Both dementia risk and impaired executive function risk were significant predictors of CAS, when controlling for date of HIV diagnosis and past 30-day and lifetime substance use. Those who were at risk for dementia and/or impaired executive function were significantly less likely to have had CAS than those who were not at risk for dementia and/or did not have impaired executive function risk. In the Gonzalez study, both executive function and sensation seeking were associated with more CAS only among the HIV-positive MSM in the study, which is somewhat similar to findings in our study in that of the cognitive function tests only executive function remained a significant predictor of CAS.26 The current study found that those with better cognitive function (marginally) and executive function, those who used alcohol to intoxication, and those who had an HIV diagnosis pre-ART (1996 and before) were more likely to engage in CAS. However, results for cognitive function strengthened when honing in on the construct of executive function which was similar to the Golub study in which men who scored higher on a test of executive function had more risky sex (i.e., CAS) than those who scored lower.25 However, the Golub study included only HIV-negative men, which may account for the differences seen when compared to this study.25 Furthermore, both prior studies had samples of men across a broad age range,25,26 whereas this study included only HIV-positive men aged 50 and older.

Among these HIV-positive men aged 50 and older, 53% had at least one cognitive test with scores in the impaired range, which falls within the range (28%–88%) found in prior research.22,23,32–39 However, in clinical practice, having only one cognitive impairment is considered normal cognitive function or is simply described as a cognitive weakness. Furthermore, some have argued that existing research tends to overreport cognitive impairment in HIV-positive populations.57 To combat this argument, dementia risk was held to a higher threshold (i.e., two or more impaired cognitive domains), which aligned with standards in the DSM-V and mirrored clinical practice.56 Using this higher threshold, only 25% of the sample had impaired scores on two or more cognitive tests and only 16% demonstrated having impaired executive function risk (i.e., two or more tests of executive function in the impaired range), which is lower than the aforementioned studies.26,27,35–39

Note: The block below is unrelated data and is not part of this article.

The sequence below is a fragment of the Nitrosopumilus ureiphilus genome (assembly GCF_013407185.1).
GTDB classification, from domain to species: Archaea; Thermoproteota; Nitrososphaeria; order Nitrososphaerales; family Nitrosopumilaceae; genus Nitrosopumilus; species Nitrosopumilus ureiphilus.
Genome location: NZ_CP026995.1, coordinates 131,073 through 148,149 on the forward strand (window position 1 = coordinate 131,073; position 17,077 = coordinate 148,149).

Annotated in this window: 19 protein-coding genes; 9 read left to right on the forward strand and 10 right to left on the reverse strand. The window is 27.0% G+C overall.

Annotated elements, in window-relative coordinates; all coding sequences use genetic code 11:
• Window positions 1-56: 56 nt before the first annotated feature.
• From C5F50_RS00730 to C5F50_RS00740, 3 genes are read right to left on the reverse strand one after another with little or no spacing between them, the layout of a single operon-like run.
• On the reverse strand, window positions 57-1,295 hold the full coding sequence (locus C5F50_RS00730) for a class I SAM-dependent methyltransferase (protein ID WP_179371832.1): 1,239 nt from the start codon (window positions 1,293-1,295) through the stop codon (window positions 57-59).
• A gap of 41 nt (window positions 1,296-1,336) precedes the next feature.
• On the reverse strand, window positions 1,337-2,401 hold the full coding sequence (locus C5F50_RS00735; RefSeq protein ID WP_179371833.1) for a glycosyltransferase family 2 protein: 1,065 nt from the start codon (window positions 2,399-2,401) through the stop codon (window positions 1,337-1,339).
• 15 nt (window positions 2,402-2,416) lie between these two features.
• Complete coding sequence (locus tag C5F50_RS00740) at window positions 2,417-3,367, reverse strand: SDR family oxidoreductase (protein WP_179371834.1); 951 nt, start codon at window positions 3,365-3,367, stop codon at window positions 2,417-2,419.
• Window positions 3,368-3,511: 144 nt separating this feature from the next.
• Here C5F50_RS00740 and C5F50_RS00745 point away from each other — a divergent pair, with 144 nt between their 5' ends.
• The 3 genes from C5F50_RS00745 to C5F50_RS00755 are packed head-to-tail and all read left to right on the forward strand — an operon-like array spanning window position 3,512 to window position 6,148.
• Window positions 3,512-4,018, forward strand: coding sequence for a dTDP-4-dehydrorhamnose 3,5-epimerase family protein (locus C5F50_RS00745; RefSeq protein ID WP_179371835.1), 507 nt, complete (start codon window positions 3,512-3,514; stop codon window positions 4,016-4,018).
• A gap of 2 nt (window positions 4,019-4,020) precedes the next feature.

Overall substance use in Project Gold (56%)3 and illicit substance use (21%) were higher than in the general population (7.7%–17%).16,17 However, illicit substance use in Project Gold was lower than in studies of people from LGB communities (25%–39%),16,17 as well as among transgender women (26.7%).18 At the bivariable level, current marijuana use was significantly higher for those who had CAS. However, in the final model, marijuana was not a significant predictor of the odds of having CAS, which differed from prior research that showed positive correlations between marijuana use and sexual risk-taking.58 In both models predicting the odds of CAS, use of alcohol to intoxication was significant. In addition, the illicit substance use variable was a significant predictor of the odds of CAS in the broader dementia risk model, but not in the more narrow impaired executive function risk model. These mixed results for illicit substance use as a predictor of CAS suggest that perhaps using alcohol to intoxication is a more problematic behavior for this population. Furthermore, these results point to the need to further study the combination of impaired executive function risk and illicit substance use to gain clarity into relationships between these two variables when predicting CAS.